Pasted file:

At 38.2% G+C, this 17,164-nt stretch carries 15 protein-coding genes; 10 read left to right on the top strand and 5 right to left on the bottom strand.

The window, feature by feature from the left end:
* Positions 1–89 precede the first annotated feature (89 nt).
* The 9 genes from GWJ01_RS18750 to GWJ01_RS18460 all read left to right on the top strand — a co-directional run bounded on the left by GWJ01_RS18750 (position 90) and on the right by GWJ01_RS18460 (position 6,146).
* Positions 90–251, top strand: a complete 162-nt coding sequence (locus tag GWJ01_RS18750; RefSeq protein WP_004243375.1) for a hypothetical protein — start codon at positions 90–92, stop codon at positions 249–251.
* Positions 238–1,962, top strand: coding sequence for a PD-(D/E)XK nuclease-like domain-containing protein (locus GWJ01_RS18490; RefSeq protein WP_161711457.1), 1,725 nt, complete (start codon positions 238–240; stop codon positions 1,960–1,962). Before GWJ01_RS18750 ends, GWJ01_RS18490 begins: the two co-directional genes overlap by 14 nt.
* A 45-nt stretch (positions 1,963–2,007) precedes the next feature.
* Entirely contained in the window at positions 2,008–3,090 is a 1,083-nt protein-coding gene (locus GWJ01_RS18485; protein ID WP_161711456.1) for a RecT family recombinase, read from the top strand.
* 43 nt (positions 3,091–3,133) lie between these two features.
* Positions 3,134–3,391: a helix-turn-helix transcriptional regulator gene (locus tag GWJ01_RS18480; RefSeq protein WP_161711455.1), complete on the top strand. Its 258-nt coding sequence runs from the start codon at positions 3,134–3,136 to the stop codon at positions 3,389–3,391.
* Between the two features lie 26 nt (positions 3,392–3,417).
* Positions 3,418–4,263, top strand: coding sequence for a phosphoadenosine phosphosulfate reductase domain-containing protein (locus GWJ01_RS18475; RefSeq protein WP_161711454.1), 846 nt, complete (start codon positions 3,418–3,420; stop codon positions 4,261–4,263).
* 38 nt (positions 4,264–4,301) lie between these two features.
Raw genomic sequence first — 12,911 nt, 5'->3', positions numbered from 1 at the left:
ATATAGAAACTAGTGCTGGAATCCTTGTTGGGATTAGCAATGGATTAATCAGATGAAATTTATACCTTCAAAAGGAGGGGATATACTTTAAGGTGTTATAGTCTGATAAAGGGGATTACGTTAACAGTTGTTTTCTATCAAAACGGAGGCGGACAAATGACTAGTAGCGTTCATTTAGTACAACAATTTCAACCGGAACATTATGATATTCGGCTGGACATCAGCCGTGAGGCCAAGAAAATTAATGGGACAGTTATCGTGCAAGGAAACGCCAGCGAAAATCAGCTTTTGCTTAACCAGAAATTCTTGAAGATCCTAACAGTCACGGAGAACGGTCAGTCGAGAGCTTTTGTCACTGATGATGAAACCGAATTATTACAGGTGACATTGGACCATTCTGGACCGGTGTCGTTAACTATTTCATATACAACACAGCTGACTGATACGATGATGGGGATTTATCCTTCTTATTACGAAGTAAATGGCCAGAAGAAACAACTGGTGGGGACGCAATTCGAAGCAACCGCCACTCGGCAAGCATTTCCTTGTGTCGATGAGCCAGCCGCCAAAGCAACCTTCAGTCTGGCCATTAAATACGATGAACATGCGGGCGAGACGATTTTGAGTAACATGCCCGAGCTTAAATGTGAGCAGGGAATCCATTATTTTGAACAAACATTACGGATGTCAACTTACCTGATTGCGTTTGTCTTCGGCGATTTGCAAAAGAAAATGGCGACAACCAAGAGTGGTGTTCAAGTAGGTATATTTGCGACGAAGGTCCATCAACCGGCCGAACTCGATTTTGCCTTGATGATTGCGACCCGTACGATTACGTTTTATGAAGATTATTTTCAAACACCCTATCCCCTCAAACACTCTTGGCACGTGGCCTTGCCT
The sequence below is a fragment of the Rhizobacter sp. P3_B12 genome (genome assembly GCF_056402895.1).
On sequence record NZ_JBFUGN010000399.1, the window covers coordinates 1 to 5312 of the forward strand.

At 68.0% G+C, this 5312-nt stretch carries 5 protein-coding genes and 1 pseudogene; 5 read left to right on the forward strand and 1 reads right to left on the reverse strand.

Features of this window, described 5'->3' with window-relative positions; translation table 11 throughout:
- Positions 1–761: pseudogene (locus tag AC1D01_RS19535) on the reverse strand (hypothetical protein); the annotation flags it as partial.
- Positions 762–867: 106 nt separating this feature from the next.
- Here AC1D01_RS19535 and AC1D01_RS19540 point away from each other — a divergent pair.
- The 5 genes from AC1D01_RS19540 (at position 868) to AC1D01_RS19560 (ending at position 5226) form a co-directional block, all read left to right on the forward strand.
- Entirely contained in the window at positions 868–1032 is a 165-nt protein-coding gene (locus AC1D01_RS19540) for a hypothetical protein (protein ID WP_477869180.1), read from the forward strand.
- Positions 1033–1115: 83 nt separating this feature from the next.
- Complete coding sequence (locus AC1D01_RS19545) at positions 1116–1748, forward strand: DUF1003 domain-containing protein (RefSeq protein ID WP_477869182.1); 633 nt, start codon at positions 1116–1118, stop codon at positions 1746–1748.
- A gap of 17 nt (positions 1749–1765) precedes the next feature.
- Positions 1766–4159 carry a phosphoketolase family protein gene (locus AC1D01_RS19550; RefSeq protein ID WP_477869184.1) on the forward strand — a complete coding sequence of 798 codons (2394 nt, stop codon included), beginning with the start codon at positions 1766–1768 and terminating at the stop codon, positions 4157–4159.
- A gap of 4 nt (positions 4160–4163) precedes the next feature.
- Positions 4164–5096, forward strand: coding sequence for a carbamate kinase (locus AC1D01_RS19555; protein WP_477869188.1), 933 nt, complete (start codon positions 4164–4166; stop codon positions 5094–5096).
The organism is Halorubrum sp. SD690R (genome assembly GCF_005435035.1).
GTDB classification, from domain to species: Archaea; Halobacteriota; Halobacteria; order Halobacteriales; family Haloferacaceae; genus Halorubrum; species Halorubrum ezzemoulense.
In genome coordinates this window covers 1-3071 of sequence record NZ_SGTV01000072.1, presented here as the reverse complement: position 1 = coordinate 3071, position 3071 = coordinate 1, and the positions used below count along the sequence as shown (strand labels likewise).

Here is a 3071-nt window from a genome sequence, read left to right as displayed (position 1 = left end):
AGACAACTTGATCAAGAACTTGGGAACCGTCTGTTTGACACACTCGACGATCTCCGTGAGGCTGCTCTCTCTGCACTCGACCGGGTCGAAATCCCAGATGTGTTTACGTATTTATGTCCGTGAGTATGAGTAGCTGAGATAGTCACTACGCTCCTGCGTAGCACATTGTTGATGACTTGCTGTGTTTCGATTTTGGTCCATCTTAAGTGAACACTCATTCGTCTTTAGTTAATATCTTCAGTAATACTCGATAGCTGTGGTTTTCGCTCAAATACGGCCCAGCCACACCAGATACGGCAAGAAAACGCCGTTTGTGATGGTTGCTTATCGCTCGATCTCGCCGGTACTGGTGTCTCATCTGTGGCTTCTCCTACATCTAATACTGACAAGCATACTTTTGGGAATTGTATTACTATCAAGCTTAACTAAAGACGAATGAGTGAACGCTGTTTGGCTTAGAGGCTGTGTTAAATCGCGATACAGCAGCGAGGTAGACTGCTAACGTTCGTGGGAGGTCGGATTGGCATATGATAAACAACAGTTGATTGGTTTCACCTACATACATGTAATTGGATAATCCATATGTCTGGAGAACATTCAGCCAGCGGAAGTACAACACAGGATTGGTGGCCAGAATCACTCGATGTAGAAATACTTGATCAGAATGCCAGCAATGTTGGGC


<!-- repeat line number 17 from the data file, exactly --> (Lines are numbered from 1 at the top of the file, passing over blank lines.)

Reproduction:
On sequence record NZ_JBFUGN010000399.1, the window covers coordinates 1 to 5312 of the forward strand.